The Maltese government only spent 0.4% on recreation and sporting services in 2017.
That’s according to new data published by the European Union’s data aggregator EUROSTAT, on how much European Member States are investing in sports and recreational activities as a percentage of total government expenditure.
This places Malta’s investment on an equal footing with the EU member states Slovakia (0.4% Provisional), the United Kingdom (0.4%) and the very bottom country Croatia (0.2%), who invested the least. The EU average is calculated at 0.7%.
Looking across the last decade period between 2007 and 2017, the amount of investment has only risen by 0.2%, with periods of 0.3% yearly increases during the decade period.
Malta’s investment has been conservative while fellow Southern EU nations have been higher but more fluctuating.
Italy’s investment was registered at 0.5% in 2017, a near consistent figure across the decade. Portugal registered higher investment in the earlier period of the decade of between 0.8% and 0.9% of government expenditure. This dropped to around 0.7% in 2017. Likewise, Cyprus saw a drop from 1.1% in the beginning of the decade to 0.8% in 2017. Spain also invested over 1.0% of government expenditure on sports, before dropping by 0.2% to the provisional figure of 0.9% in 2017.
Malta spends €32 per person on sport
According to findings from the same report, the Maltese government spent €32 per citizen for sports in 2017. That was slightly higher than the Slovakian (€23), Romanian (€25) and Lithuanian (€31) governments.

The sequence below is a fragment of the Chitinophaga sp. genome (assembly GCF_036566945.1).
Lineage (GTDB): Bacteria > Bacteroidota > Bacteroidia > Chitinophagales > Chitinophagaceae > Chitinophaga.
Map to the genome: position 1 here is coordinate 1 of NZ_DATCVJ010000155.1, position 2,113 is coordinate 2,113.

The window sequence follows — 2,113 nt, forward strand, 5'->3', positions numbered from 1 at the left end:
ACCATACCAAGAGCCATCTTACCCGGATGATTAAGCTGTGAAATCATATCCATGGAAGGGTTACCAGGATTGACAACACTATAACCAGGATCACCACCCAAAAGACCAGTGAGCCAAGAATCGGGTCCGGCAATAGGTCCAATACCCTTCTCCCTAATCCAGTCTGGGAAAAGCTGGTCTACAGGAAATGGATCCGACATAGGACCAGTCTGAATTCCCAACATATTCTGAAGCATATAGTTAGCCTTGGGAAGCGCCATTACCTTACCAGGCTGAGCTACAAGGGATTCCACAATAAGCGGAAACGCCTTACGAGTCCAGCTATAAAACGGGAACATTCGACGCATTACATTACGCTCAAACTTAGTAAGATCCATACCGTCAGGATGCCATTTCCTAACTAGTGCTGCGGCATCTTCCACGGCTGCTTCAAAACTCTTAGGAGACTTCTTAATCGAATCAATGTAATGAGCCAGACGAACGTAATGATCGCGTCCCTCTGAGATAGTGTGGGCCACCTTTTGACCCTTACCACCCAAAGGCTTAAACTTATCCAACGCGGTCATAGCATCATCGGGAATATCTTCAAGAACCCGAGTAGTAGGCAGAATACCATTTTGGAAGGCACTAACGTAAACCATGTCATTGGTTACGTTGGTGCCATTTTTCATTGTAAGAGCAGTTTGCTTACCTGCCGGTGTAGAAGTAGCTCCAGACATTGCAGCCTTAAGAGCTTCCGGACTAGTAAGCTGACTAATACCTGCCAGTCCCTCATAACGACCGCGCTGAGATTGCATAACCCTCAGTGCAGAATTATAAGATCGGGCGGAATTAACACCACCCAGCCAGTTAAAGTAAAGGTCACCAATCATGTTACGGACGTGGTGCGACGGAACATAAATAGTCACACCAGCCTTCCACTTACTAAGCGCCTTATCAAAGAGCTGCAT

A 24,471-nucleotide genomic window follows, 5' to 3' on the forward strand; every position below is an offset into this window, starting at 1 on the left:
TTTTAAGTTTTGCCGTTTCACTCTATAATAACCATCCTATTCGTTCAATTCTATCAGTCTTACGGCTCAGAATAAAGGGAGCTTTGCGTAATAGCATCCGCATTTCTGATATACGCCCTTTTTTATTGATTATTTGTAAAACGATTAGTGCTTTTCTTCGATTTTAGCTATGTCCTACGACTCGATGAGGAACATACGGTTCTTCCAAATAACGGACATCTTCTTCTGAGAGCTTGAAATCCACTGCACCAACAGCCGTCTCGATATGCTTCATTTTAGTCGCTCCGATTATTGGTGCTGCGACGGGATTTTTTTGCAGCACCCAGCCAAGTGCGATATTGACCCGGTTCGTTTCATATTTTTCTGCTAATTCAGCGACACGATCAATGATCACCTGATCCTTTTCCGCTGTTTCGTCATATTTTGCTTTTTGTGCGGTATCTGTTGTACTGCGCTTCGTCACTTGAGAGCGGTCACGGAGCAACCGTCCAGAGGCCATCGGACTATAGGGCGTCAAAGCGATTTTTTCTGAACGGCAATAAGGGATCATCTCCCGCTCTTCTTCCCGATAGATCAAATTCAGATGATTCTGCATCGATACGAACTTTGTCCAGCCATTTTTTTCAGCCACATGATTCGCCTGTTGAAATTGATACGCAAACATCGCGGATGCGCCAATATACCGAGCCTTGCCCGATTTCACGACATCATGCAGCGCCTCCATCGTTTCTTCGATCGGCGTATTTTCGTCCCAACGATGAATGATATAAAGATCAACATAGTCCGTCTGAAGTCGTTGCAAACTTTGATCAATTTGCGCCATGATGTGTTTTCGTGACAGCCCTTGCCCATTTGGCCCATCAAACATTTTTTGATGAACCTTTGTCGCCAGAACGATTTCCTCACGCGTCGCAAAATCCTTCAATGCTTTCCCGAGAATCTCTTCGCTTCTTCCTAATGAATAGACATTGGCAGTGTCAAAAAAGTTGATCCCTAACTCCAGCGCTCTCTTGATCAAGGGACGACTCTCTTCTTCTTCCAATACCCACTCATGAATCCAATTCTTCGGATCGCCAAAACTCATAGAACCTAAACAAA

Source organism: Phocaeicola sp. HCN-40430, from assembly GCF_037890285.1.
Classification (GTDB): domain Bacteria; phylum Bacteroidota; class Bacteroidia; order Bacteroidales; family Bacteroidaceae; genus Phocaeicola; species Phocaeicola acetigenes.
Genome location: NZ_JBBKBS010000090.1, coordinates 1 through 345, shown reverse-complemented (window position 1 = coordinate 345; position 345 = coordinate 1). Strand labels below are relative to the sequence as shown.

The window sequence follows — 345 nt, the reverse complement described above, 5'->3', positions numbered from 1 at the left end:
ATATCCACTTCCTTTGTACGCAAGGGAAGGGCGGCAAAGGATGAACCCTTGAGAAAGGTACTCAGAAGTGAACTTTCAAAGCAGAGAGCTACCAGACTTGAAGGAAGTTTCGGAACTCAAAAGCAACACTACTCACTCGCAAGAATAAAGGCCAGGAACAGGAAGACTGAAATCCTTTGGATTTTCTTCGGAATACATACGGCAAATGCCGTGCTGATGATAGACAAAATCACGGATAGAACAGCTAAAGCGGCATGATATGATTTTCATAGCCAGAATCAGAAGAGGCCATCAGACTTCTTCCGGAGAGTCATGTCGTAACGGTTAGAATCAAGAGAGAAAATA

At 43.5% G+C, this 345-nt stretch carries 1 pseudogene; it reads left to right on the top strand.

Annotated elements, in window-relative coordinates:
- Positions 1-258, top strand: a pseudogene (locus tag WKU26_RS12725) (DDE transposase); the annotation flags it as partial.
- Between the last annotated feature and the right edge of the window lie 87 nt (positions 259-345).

The highest investors were the Luxembourg government (€492), along with the Swedish (€256) and Finnish (€206) governments.
Expenditure only up by €4,000 in 4 years
According to the Maltese National Statistics Office, the Maltese government’s expenditure on Recreational and Sporting Services had only increased by €4,000 in period between 2013 and 2017.
The amount had fluctuated across the period, from €10,802 in 2013 to €7,885 in 2014. This then rose again to €12,518 in 2015 before dropping again to €9,552 in 2016. The 2017 figure is €14,802.
Cultural services received the highest amount of government expenditure within the ‘Recreation, Culture and Religion’ sector. Cultural Services had risen consecutively from €50,458 in 2013 to €90,294 in 2017.
Social Protection continued to be the biggest investment by the government, rising from €1,054,157 to €1,278,273 between 2013 to 2017.
Questions have been sent to the Parliamentary Secretary for Youth, Sport and Voluntary Organisations Clifton Grima.